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A future that removes air and adds innovation

Tires play a critical role in the performance and safety of an automobile. Today, pneumatic tires are taken for granted as they are used in numerous modes of transportation, which started with bicycles in the late 19th century. But, tires of the future may no longer need air.

  • Key visual of iFLEX, a non-pneumatic tire optimized for autonomous driving mobility presented at CES 2022

Among the numerous components of a car, a tire is the only one that comes into contact with the road surface, playing a crucial role in providing a safe driving experience. As long as a vehicle runs and creates friction with the road surface regardless of advancements in power sources, control devices, or design, tires will continue to play a vital role. Even with futuristic concepts like 'flying cars,' like an airplane, the tire will still play an integral role acting as landing gear.

In the mid-1800s, a whole rubber structure replaced the iron rim and leather materials on wooden wheels and for the past several decades, the tire has continued to evolve based on innovation centered on two key elements: rubber and air. While injecting air into a rubber tube has been utilized for some time, there is anticipation that someday , air in tires may just be in history books. The emergence of the Non-Pneumatic Tire (NPT), also called an ‘airless tire,’ is expected to become a mainstay of future mobility.

Wheelbot, the core of the future transportation method ‘Spatial Mobility SSM’, which is the result of ‘Hankook Tire Design Innovation 2022’, also utilized non-pneumatic tire technology.

Tires with completely different structures

The only time a driver notices a difference in ride quality during their daily drive is when they change the tires. Even in a car driven consistently for years, the difference in the ride becomes palpable when the tires are changed and can even cause the sensation of driving a new car. Even adjusting the air pressure at a service center can induce a noticeable change in the driving experience. As such, the current role of air in a tire is undeniably important.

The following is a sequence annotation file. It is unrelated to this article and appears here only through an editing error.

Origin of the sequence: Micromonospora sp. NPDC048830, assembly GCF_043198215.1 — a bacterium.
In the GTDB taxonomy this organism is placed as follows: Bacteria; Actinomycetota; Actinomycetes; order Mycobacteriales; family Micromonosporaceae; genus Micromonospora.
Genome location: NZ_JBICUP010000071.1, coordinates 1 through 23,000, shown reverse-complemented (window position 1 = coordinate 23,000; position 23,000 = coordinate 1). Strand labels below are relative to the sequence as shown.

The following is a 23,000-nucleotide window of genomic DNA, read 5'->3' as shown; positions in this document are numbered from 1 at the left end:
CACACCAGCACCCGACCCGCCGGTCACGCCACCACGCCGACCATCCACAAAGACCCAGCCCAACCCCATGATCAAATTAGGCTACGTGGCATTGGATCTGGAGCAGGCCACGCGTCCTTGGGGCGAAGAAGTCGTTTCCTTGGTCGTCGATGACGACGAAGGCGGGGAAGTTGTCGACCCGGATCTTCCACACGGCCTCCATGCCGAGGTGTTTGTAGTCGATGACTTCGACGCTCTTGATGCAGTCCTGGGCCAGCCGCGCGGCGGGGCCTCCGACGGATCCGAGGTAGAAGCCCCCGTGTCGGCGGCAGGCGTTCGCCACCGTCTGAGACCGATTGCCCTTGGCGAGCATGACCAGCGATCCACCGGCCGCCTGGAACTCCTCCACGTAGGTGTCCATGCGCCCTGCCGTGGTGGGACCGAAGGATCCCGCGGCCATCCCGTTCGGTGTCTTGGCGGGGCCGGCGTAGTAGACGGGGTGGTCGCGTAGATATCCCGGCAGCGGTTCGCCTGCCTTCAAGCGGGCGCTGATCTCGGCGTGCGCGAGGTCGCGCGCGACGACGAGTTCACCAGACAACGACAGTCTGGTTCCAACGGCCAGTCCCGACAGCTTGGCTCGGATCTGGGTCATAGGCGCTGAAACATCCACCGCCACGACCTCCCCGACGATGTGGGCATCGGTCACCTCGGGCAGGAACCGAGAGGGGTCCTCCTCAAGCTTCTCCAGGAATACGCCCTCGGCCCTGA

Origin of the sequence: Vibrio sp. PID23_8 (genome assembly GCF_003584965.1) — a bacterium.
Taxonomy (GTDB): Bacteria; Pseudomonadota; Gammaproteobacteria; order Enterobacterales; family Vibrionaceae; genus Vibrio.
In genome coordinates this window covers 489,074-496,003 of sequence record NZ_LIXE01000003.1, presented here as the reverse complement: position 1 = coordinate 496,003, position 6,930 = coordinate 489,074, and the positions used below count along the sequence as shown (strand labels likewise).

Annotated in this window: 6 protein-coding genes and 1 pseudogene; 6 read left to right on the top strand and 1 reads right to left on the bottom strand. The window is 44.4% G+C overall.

Each tire has an optimal air pressure setting and adjustments to the air based on seasonal changes or driving environment are necessary for good car maintenance. The process to maintain optimal air pressure settings do have inconveniences associated with the process, but there is reason to believe that this may disappear in the future.

J. V. Martin's airless safety tire was featured in the May 1938 issue of Popular Science.

Non-pneumatic tires have received steady attention since 1938 when J. V. Martin of the United States introduced a safety tire supported by an X-shaped spoke. The actual development of these kind of automobile tires didn’t commence until the 2000s however. Hankook Tire began developing its own non-pneumatic tire in earnest in 2010 and introduced iFlex, it’s first non-pneumatic tire, at the 2012 Busan International Motor Show and the Ministry of Knowledge Economy R&D Performance Exhibition.